Dr. Matthew Bunson discusses the life, times and teachings of St. John of Avila
Born: January 6, 1499, Almodóvar del Campo, Spain
Died: May 10, 1569, Montilla, Spain
From the General Audience on St. John of Avila
Master Avila was not a university professor, although he had organized and served as the first rector of the University of Baeza. He held no chair in theology, but gave lessons in sacred Scripture to lay people, religious and clerics.
He never set forth a systematic synthesis of his theological teaching, yet his theology was prayerful and sapiential. In his Memorial II to the Council of Trent, he gives two reasons for linking theology and prayer: the holiness of theological knowledge, and the welfare and upbuilding of the Church. As befitted a true humanist endowed with a healthy sense of realism, his was a theology close to life, one which answered the questions of the moment and did so in a practical and understandable way.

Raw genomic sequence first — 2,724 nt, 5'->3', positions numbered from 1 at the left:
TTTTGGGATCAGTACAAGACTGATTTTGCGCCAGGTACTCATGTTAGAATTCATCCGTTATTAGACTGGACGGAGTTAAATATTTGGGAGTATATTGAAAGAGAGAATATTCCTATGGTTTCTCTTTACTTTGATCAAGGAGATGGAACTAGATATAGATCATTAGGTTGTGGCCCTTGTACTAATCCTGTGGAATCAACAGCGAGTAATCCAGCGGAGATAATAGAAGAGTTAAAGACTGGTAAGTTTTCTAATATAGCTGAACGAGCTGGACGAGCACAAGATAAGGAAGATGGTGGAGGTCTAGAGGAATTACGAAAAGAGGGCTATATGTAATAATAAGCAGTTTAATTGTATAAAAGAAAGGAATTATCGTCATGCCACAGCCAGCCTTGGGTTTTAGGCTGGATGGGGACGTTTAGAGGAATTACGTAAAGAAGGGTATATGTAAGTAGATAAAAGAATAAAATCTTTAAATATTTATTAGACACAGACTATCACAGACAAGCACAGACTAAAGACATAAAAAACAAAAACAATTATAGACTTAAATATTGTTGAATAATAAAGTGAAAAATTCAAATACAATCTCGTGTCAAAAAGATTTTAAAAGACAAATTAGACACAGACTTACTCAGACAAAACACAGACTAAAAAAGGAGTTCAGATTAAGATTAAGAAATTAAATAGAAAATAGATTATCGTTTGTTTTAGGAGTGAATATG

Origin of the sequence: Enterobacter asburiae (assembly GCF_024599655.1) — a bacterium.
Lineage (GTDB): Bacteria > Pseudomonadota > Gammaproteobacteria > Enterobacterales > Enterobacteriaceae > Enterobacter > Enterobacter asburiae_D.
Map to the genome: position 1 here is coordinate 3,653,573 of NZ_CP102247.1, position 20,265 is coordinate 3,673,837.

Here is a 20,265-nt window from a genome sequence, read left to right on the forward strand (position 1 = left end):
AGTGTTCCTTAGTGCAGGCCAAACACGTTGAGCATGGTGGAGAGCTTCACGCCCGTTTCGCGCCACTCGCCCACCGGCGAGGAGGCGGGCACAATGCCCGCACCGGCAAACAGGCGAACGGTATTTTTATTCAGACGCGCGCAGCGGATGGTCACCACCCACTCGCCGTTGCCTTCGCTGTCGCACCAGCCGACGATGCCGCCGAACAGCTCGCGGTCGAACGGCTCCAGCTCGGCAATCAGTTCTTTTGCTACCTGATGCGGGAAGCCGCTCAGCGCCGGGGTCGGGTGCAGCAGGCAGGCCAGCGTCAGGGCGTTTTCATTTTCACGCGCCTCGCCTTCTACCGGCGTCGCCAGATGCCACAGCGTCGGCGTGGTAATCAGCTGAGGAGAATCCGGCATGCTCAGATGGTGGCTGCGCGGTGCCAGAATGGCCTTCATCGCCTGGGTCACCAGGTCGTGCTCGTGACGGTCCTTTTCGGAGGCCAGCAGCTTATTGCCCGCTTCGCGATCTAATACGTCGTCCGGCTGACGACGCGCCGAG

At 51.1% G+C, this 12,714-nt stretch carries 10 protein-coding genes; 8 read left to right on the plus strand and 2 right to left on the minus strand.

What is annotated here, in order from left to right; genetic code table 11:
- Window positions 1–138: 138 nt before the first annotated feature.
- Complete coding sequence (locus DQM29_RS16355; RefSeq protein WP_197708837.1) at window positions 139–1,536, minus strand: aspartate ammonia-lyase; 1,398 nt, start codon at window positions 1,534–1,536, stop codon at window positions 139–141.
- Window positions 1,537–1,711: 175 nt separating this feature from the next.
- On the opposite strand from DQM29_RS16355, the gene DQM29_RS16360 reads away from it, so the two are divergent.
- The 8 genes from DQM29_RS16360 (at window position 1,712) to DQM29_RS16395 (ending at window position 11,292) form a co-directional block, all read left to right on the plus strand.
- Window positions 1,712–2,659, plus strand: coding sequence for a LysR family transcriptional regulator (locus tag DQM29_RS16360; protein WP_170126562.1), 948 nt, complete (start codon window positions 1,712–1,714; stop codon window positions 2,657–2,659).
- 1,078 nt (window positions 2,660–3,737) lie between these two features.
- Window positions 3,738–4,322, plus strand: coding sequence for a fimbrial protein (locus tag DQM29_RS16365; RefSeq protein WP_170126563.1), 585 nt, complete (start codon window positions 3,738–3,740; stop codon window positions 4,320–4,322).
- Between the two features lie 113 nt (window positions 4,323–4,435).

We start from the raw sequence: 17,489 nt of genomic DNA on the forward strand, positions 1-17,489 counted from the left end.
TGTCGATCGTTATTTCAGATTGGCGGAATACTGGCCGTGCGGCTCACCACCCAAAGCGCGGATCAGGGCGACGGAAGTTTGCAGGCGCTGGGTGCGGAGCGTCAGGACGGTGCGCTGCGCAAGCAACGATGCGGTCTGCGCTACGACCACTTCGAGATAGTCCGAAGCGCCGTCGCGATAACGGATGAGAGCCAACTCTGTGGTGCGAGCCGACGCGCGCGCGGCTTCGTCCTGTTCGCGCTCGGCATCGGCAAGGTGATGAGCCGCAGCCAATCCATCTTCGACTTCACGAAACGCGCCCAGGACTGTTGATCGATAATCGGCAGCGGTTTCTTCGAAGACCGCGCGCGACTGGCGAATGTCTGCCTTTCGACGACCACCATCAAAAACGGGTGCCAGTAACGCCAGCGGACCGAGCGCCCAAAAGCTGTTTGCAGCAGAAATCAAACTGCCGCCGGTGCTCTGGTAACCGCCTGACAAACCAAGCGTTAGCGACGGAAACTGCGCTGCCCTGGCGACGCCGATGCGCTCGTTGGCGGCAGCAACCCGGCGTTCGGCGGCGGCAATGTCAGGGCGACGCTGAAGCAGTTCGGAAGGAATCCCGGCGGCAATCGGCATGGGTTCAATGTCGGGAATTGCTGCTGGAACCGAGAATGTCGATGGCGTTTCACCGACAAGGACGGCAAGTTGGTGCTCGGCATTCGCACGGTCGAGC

The teaching of John of Avila is outstanding for its quality and precision, and its breadth and depth, which were the fruit of methodical study and contemplation together with a profound experience of supernatural realities. His abundant correspondence was soon translated into Italian, French and English.
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Dr. Matthew E. Bunson is a Register senior editor and a senior contributor to EWTN News. For the past 20 years, he has been active in the area of Catholic social communications and education, including writing, editing, and teaching on a variety of topics related to Church history, the papacy, the saints, and Catholic culture. He is faculty chair at Catholic Distance University, a senior fellow of the St. Paul Center for Biblical Theology, and the author or co-author of over 50 books including The Encyclopedia of Catholic History, The Pope Encyclopedia, We Have a Pope! Benedict XVI, The Saints Encyclopedia and best-selling biographies of St. Damien of Molokai and St. Kateri Tekakwitha.